You don’t have to be a conservation biologist to help regenerate a dying breed of blue oak trees.
This is the hope of citizen science-advocate, Heidi Ballard, a professor in the UC Davis School of Education, who believes that public volunteers can not only help researchers collect data, but can help create the research itself.
“We ask,” Ballard said in a press release, “‘What do local people already know or can contribute to science? And what can scientists contribute to educating these people?'”
Her most recent project involved approximately 25 volunteers from Yolo and Solano counties, who learned to collect samples to determine whether or not oak trees on private ranches were regenerating, or reproducing. The data was then used by Audubon California, a Sacramento-based conservation society.
Tavis Forrester, a student in the Ecology Graduate Group, helped train the volunteers on how to collect the oak tree data.
“[The research is] valuable for me and the volunteers,” Forrester said. “They’re directly contributing to a research community and I’m getting a sense of the interest of the community in relation to conservation.”
Without volunteers, the process would have cost more than 10 thousand dollars, Forrester estimated. He added that one of the main appeals of using volunteers in research is the amount of money it could potentially save.
Ballard and her team of researchers are currently aiming to institutionalize this method of research. The technique takes citizen science – a term coined several years ago by the National Science Foundation- one step further by allowing the volunteers to participate more closely with researchers.
Institutionalizing the method will allow for long-term volunteer-based research, Ballard said. Studies such as the Ballard’s oak survey could jump from a one-year lifespan to 10 years, allowing researchers more insight into population dynamics, demography and regeneration issues with the trees.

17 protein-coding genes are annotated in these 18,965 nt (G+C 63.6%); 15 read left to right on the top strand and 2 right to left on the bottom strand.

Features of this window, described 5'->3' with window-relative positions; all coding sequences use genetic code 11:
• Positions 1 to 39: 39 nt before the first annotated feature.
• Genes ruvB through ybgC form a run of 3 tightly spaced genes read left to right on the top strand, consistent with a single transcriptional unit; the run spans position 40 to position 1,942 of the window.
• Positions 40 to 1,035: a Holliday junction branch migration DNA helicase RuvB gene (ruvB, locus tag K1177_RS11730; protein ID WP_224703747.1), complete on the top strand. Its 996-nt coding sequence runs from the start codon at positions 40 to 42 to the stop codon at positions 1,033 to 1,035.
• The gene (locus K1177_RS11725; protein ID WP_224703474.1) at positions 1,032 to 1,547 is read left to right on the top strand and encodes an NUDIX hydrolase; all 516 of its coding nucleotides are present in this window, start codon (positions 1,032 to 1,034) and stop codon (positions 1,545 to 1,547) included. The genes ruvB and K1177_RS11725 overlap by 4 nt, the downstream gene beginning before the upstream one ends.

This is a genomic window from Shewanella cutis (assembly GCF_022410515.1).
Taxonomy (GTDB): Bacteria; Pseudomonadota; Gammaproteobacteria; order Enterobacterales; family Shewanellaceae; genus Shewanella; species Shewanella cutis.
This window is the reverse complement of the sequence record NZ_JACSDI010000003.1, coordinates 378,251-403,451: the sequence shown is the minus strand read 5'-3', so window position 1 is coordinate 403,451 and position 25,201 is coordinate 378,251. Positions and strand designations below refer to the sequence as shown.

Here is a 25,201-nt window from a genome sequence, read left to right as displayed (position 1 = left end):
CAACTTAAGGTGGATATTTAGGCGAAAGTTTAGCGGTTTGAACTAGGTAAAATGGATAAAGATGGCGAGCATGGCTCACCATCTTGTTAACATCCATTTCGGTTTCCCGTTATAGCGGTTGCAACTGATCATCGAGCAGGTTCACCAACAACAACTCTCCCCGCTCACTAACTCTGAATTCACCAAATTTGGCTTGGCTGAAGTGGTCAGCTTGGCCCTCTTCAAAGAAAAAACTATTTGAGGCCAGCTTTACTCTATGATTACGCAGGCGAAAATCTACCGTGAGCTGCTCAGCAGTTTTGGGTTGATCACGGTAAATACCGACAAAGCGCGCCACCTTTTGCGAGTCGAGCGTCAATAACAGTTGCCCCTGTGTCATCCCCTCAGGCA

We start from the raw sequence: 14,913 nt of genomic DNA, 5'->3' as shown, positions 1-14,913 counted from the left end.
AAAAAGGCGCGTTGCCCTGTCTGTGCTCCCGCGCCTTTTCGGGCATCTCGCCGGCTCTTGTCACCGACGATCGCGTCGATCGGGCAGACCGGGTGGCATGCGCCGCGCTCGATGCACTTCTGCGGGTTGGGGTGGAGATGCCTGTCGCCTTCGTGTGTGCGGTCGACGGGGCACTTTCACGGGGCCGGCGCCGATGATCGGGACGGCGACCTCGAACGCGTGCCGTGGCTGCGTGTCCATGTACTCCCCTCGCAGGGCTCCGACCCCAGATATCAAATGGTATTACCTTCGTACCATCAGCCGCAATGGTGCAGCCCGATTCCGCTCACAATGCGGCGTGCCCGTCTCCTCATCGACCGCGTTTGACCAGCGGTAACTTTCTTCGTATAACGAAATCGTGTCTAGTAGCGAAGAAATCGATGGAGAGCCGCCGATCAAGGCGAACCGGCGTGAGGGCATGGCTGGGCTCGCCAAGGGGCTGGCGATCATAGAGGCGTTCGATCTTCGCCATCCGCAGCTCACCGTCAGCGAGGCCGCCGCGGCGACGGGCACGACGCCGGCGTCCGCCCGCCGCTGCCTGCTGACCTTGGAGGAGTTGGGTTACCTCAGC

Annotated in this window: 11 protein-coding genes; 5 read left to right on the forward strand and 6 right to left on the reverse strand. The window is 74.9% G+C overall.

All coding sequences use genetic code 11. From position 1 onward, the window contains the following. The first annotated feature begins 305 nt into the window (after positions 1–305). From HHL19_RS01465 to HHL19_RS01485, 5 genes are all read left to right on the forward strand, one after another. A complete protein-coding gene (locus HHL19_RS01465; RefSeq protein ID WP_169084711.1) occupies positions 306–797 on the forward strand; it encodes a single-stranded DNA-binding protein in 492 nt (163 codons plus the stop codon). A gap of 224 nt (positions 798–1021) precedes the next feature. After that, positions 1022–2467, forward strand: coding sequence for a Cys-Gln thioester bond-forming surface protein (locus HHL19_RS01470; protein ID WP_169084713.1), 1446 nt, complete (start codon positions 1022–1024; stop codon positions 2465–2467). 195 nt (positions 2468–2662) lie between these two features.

“[Long-term] studies have been able to give people details that have led to changing ecological theory,” Forrester said.
However, including volunteers in research also runs the risk of confounding scientific data in favor of a tangible final product, said Pat Mokhtarian, associate director for the Institute of Transportation Studies at UC Davis.
“What’s interesting to the outside world isn’t always the most practical,” she said. “Our job as scientists is to convey the fine print in a way that makes it important to our audience. The headlines are interesting but you have to know things [such as] how representative the sample was.”
Mokhtarian said that although she doesn’t practice citizen science in her research on transit ridership, she does frequently use input from the public to gather data. Using public input like this, she says, ensures that her research will benefit the public.
Some researchers even argue that Ballard’s progressive citizen science approach is the next logical step in scientific advancement.
“We’re already a decade or more into really robust citizen science programs,” said Mark Schwartz, director of the John Muir Institute of the Environment. “It’s because of these massive efforts by the public that we’ve been able to advance science. There’s no way there are enough specialists to collect the data used in a lot of research.”
Schwartz added that involving the public in research will help the research data benefit the public by keeping a common interest in mind from the start. If the public has a say from the beginning, they will be more interested in not only the outcome, but also the process of science itself.
“We have a shockingly large public misunderstanding of how science gets done,” Schwartz said. “We have, as a society, a cartoon view of these scientists in their white lab coats doing experiments and that’s so far from how it actually looks. We really should involve the people from start to finish – it’s going to have a lot more impact when it’s done if we do it like this.”
LAUREN STEUSSY can be reached at firstname.lastname@example.org.